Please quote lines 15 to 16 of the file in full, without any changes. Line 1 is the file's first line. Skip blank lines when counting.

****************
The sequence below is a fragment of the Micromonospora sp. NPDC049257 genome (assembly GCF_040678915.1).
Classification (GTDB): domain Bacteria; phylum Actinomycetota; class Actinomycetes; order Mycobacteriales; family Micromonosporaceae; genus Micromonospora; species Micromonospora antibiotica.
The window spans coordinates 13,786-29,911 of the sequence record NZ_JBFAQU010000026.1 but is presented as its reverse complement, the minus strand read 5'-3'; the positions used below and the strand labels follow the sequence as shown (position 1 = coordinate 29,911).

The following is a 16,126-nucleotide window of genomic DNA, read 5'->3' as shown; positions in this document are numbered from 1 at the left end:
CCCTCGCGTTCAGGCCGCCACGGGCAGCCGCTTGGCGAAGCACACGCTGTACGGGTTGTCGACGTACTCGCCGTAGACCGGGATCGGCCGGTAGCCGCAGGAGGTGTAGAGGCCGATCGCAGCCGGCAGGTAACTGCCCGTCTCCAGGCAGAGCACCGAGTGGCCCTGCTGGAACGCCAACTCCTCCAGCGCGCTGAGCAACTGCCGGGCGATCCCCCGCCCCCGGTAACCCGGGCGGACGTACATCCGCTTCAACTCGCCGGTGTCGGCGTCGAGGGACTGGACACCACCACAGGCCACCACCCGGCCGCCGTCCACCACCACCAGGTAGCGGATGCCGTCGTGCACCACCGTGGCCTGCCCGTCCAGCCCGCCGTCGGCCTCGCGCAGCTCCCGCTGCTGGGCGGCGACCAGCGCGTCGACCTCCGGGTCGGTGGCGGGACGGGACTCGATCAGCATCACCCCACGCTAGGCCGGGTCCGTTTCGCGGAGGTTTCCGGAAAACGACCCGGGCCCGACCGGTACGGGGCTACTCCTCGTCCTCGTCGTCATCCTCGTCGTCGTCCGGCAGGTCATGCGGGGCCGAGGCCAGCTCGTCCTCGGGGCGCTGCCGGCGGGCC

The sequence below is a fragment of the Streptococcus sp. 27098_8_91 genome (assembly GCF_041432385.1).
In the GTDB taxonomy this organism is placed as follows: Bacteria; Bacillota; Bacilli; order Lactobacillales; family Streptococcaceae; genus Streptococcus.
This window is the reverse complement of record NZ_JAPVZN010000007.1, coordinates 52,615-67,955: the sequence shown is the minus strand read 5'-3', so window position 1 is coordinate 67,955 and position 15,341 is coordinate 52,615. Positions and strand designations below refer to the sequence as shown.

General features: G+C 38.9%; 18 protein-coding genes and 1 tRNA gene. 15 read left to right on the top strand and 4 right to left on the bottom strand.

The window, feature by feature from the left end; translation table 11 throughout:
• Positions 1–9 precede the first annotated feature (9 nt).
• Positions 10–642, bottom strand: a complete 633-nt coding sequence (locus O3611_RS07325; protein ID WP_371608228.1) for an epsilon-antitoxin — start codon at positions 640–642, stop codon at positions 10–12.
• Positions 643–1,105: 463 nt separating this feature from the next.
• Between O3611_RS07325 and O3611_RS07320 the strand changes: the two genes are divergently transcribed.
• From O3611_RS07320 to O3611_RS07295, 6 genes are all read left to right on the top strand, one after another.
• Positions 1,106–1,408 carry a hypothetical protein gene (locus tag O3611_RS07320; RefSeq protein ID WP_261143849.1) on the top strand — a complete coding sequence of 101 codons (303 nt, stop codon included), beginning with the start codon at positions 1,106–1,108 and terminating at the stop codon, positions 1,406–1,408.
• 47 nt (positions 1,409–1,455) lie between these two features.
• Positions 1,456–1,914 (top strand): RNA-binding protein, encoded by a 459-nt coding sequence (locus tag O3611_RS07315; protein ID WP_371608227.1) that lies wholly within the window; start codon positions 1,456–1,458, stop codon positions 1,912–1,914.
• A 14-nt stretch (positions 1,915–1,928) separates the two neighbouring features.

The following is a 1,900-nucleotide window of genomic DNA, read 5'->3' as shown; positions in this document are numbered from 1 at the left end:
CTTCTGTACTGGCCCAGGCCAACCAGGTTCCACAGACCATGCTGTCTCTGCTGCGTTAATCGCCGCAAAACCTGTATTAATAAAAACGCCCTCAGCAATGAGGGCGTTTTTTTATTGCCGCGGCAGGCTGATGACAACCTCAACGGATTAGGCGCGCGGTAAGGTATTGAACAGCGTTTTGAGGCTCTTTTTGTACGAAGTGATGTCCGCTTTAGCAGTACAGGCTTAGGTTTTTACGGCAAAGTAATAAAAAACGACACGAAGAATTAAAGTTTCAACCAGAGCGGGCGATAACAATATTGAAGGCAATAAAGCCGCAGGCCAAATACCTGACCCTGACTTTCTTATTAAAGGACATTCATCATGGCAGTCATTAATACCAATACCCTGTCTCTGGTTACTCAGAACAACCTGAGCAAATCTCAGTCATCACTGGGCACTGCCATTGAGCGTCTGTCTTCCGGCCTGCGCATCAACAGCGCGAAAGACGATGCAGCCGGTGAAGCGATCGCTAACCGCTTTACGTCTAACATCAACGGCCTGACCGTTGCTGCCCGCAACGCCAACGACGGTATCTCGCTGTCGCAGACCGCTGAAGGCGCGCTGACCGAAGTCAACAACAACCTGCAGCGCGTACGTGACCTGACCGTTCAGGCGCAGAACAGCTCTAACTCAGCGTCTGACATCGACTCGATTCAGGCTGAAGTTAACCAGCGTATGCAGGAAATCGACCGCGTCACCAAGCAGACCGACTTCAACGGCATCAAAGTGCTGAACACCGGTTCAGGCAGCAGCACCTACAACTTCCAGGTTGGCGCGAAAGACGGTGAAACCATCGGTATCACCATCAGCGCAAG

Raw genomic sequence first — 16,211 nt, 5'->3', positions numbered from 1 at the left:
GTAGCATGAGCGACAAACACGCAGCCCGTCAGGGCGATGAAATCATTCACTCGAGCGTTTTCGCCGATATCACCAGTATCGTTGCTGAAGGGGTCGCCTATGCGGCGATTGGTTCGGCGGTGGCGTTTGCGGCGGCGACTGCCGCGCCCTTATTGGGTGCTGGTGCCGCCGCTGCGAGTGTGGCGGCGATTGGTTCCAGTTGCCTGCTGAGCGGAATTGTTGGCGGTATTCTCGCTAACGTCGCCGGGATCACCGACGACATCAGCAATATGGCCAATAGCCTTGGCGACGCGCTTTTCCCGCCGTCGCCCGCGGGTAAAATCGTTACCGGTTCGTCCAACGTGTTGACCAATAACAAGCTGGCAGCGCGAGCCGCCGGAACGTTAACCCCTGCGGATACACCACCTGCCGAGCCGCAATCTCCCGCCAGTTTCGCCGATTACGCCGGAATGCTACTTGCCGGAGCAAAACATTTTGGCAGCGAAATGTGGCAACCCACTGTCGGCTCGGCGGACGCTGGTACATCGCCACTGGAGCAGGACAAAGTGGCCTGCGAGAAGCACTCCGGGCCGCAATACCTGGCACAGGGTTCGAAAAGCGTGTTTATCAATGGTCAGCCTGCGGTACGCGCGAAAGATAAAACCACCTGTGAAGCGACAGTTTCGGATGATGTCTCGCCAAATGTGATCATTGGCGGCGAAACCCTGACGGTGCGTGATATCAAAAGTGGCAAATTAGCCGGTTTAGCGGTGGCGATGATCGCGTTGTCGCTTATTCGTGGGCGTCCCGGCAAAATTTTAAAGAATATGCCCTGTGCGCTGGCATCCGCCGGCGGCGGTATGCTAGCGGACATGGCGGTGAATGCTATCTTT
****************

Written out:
• From O3611_RS07320 to O3611_RS07295, 6 genes are all read left to right on the top strand, one after another.
• Positions 1,106–1,408 carry a hypothetical protein gene (locus tag O3611_RS07320; RefSeq protein ID WP_261143849.1) on the top strand — a complete coding sequence of 101 codons (303 nt, stop codon included), beginning with the start codon at positions 1,106–1,108 and terminating at the stop codon, positions 1,406–1,408.